Medicines Safety: Benefits and Risks
No effective medicine is without risk and every medicine will have side effects which may occur in some patients. This is why the benefits of a medicine should always be weighed up against its risks to the individual patient and the benefit –versus- risk balance should be acceptable to the patient for their individual circumstances following consultation with their healthcare professional (e.g. doctor or pharmacist).
It is recognised that not all safety issues relating to a medicine will be identified during the trials carried out before it comes on the market. In real life, the medicine may be used in larger numbers of patients, in different types of patients (e.g. older patients, younger patients, patients with more severe or even milder disease, patients on other medications which could interact) and for longer periods of time. The challenge for regulators like HPRA, European Medicines Agency and other European regulatory authorities is to find the right balance between making an effective new medicine available to the patients who would benefit and the fact that knowledge on the safety profile may be limited at the time of marketing authorisation.
This is why it is important to continue to monitor and evaluate both the benefits and risks of the medicine throughout its lifecycle in order to ensure that the balance between benefit and risk remains positive for the patients taking the medicine. An important aspect is managing and minimizing any known or suspected risks associated with the medicine.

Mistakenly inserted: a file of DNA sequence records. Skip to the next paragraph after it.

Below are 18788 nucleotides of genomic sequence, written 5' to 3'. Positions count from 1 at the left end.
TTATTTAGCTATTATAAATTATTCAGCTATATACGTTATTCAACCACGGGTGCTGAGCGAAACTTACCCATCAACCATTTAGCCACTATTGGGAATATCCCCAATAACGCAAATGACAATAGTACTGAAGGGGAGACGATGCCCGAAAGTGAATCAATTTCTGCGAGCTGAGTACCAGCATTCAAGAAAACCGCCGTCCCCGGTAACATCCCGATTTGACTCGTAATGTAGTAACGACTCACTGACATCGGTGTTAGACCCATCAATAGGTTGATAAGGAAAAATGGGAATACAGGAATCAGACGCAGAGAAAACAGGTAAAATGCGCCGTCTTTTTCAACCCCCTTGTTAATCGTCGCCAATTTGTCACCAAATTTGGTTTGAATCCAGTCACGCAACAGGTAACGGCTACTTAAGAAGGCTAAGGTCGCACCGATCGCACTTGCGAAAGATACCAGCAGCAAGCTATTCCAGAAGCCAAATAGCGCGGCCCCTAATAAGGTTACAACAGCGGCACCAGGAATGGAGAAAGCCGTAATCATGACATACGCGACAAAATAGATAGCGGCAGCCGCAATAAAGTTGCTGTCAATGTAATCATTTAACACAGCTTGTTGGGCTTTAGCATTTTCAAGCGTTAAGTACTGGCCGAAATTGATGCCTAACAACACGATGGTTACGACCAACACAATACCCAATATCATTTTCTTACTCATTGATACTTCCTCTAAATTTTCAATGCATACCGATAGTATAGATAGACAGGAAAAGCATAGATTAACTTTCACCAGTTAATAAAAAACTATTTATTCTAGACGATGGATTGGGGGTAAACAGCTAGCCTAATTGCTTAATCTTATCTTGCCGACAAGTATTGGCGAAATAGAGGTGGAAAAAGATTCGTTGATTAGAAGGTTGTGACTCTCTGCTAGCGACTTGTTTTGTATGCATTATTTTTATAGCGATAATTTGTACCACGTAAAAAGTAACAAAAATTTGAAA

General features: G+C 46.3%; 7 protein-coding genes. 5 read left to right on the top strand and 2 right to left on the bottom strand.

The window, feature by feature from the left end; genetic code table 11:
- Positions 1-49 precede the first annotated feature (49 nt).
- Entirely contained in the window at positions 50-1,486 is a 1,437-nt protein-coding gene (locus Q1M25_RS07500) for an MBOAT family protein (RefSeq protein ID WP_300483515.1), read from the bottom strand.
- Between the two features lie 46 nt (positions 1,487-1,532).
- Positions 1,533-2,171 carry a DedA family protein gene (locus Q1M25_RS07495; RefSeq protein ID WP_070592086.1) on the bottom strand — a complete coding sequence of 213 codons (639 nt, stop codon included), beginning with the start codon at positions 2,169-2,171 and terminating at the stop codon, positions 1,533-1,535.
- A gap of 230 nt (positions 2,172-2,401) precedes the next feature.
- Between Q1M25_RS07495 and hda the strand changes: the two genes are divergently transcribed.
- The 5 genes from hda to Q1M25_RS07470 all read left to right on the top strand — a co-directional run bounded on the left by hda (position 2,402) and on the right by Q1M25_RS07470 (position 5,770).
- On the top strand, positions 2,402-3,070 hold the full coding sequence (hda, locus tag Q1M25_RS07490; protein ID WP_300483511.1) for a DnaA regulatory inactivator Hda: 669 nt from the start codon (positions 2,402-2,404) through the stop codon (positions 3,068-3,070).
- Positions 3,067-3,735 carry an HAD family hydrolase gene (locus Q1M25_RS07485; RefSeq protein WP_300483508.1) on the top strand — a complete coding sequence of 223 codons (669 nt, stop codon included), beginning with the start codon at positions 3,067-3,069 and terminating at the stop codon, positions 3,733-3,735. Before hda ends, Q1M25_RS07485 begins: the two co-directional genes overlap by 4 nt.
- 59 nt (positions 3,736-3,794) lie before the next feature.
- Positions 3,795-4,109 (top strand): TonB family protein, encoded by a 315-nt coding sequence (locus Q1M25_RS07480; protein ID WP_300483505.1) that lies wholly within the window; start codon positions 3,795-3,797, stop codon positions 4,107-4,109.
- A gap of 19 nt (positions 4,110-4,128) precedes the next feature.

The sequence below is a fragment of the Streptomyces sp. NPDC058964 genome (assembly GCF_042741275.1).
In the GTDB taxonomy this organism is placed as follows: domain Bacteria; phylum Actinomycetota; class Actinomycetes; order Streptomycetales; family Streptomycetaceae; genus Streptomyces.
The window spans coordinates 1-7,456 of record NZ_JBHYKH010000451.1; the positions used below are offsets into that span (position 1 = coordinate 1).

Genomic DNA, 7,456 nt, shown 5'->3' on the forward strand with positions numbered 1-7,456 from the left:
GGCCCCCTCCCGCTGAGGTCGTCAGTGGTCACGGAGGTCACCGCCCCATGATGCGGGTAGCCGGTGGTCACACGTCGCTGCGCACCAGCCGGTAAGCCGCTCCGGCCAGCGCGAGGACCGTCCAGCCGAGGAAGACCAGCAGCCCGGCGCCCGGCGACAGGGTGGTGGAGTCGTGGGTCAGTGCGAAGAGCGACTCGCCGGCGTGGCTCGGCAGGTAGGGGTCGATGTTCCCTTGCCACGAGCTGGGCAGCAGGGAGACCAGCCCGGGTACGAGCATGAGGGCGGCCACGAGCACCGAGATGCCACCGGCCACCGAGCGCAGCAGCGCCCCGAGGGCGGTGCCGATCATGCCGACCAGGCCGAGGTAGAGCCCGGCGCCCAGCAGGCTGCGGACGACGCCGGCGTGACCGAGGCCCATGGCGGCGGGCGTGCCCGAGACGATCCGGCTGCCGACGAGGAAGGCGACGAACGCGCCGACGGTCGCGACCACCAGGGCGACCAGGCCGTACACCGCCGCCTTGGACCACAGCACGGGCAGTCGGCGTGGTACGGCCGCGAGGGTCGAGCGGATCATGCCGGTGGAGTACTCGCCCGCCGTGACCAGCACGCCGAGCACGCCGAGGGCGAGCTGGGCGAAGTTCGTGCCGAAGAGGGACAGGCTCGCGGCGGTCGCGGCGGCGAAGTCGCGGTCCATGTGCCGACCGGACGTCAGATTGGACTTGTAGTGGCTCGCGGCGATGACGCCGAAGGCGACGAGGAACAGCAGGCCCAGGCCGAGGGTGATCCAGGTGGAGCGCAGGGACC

HPRA, in conjunction with the other Regulatory Authorities for medicines in other EU Member States, the European Medicines Agency and the pharmaceutical companies who make and market medicines regularly monitor and re-evaluate their benefits and risks in a number of ways; for example through regular signal detection activities and periodic safety update reports (PSURs). Under new legislation, certain specific types of medicines are also subject to additional monitoring (e.g. medicines that are new to the market or medicines where there is currently a limitation to the data available on its safety). If there are questions relating to the benefit- risk balance in some groups of patients then the issue can be reviewed at European level through a safety referral procedure. In addition, in July 2012, a new scientific Committee was introduced at European level -the Pharmacovigilance Risk assessment committee (PRAC) which now specifically examines and advises on safety issues in relation to medicines in the EU.